5150 When spring brings out unwanted insects and weeds, pesticides start flying off store shelves. While spraying a weed or dusting a flowerbed may seem easy, those quick fixes can turn deadly. " /> When spring brings out unwanted insects and weeds, pesticides start flying off store shelves. While spraying a weed or dusting a flowerbed may seem easy, those quick fixes can turn deadly. " /> CAES NEWSWIRE | 18 Pesticides Skip to Main Menu Skip to Content

MEDIA NEWSWIRE

DANGER: Use pesticides safely
By Paul Guillebeau
University of Georgia

Volume XXXIII
Number 1
Page 18

When spring brings out unwanted insects and weeds, pesticides start flying off store shelves. While spraying a weed or dusting a flowerbed may seem easy, those quick fixes can turn deadly.

The following true stories are garden horror at their worst. We don’t want it to happen to you.

One morning a man noticed a leak in a bottle of herbicide. Not wanting to waste the pesticide, he dumped his coffee cup and used the cup to catch the leakage. Later, he accidentally sipped the pesticide. He died 10 days later.

A young girl used pesticides from the garden shed to make a potion. She drank a small amount of the mixture and died several days later.

A man used a soft drink bottle to transport an herbicide. The bottle was left in the car along with two small children, and one child died.

To prevent pesticide death,

• Never put pesticides in any food or drink container. Even if you clearly label the container, someone may accidentally drink from it.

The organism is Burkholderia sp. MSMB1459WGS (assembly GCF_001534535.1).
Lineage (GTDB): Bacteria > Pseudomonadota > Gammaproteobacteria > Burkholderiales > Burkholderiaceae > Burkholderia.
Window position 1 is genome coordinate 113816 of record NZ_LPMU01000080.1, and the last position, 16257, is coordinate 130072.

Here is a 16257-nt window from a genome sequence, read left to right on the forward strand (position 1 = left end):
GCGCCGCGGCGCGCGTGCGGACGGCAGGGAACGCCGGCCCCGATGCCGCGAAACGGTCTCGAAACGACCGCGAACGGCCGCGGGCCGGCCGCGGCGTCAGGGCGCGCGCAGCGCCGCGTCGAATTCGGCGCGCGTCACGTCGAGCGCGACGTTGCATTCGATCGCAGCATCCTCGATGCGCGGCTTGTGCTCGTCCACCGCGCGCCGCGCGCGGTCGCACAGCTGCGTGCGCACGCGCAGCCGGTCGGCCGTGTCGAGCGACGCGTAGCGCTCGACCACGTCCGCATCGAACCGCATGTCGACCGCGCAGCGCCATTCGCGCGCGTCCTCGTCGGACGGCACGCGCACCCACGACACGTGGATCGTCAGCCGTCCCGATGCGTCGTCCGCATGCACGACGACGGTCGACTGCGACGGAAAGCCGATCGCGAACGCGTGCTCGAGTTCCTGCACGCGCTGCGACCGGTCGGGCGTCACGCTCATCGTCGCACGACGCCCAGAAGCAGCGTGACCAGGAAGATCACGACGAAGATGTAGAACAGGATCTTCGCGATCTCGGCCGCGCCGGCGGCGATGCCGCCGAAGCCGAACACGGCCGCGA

• Never store pesticides where a child can reach them. Keep in mind that many child victims are not poisoned at their own homes.
• Do not buy pesticides that carry the signal word DANGER unless you really need them and can store them securely. These are particularly hazardous.
• Read the label carefully before you buy a pesticide. Be sure the pesticide is labeled for the use site. Last year, a lady used a pesticide not labeled for food crop application in her garden. We advised her to destroy the plants because she could not safely eat any of the vegetables.
• Follow the label directions carefully. It is illegal and unsafe to use more pesticide than the label indicates. Additionally, you may harm the plants you are trying to protect.
• At a minimum, wear plastic/rubber gloves, long sleeves, long pants, socks and shoes when you apply pesticides. The label may direct you to wear additional protection as well.
• Read the environmental cautions on the label before you buy the product. Some pesticides are highly toxic to fish, birds and bees. You may decide to use a different product.
Call your local Extension office at 1-800-ASK-UGA1 for ways to manage pests with fewer pesticides. Some pests can be controlled with little or no pesticide.

(Paul Guillebeau is a Cooperative Extension integrated pest management/pesticide coordinator for the University of Georgia College of Agricultural and Environmental Sciences.)

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